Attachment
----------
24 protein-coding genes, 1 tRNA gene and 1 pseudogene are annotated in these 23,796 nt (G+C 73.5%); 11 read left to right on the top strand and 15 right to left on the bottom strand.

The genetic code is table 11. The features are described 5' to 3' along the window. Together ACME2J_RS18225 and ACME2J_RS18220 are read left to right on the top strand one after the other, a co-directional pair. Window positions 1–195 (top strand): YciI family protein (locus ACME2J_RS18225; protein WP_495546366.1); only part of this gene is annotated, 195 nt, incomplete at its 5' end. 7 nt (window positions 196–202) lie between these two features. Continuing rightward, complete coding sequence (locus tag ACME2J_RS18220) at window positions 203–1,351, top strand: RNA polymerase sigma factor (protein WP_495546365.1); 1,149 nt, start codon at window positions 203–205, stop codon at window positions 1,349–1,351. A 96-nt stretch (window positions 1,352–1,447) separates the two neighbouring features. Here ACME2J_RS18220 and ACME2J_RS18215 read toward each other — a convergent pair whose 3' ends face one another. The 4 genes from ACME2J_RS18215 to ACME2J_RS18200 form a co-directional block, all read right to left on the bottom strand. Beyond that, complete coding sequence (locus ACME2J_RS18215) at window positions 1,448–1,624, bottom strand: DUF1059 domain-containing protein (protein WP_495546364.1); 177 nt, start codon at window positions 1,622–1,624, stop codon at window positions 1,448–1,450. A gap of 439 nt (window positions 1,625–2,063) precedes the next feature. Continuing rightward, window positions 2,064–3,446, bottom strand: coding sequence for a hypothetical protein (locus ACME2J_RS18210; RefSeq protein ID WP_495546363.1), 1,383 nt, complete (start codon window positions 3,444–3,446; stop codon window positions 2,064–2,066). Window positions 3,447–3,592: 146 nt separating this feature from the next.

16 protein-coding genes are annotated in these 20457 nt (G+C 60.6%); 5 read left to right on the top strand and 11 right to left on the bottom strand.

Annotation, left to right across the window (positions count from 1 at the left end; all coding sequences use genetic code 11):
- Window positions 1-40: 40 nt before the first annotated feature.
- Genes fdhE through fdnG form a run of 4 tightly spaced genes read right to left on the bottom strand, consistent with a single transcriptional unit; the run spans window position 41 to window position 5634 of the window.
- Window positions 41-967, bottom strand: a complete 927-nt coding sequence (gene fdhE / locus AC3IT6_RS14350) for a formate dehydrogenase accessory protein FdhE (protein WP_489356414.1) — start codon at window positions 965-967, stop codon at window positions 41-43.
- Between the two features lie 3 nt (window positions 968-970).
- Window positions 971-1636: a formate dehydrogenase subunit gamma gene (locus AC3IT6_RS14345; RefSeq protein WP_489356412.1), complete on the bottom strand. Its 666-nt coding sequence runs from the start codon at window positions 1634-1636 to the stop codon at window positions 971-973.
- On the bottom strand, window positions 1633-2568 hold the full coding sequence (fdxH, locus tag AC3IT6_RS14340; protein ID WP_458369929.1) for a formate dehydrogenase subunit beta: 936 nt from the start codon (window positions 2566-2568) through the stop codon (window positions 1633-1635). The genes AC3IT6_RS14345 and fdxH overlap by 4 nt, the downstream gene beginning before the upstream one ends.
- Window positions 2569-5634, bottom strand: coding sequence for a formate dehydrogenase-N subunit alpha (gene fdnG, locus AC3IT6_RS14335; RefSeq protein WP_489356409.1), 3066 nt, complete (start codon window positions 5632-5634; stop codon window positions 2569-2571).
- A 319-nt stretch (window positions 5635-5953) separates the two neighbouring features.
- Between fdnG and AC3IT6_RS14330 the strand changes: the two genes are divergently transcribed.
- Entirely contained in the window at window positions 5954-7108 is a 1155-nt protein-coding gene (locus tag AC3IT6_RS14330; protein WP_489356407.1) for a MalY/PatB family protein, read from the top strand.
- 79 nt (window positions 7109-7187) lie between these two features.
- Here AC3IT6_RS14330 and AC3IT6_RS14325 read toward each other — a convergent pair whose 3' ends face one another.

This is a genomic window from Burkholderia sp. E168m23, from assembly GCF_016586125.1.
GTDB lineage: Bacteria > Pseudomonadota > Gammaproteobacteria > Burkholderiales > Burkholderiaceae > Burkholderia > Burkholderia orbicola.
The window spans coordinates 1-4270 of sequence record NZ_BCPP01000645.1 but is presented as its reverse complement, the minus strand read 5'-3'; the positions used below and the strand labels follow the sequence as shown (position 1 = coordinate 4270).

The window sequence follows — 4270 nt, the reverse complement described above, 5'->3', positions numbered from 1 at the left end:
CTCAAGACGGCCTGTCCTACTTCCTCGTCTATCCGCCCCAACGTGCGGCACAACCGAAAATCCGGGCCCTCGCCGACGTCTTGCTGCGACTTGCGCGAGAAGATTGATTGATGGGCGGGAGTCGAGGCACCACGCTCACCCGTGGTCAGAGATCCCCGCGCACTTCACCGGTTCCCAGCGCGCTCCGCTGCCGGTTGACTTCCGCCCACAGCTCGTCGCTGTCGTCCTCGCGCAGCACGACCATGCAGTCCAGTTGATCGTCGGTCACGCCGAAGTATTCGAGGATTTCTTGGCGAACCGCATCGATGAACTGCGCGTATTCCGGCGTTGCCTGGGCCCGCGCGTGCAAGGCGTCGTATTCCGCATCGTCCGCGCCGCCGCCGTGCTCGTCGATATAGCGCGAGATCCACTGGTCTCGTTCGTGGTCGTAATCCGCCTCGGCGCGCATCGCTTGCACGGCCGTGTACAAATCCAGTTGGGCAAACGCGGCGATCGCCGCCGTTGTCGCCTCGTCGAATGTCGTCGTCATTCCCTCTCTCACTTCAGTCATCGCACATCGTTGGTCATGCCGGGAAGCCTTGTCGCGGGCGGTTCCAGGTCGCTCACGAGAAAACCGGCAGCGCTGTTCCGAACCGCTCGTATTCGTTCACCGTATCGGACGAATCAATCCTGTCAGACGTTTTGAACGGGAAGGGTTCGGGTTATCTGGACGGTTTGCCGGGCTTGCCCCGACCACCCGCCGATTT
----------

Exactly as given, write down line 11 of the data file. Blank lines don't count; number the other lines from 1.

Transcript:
- Window positions 2569-5634, bottom strand: coding sequence for a formate dehydrogenase-N subunit alpha (gene fdnG, locus AC3IT6_RS14335; RefSeq protein WP_489356409.1), 3066 nt, complete (start codon window positions 5632-5634; stop codon window positions 2569-2571).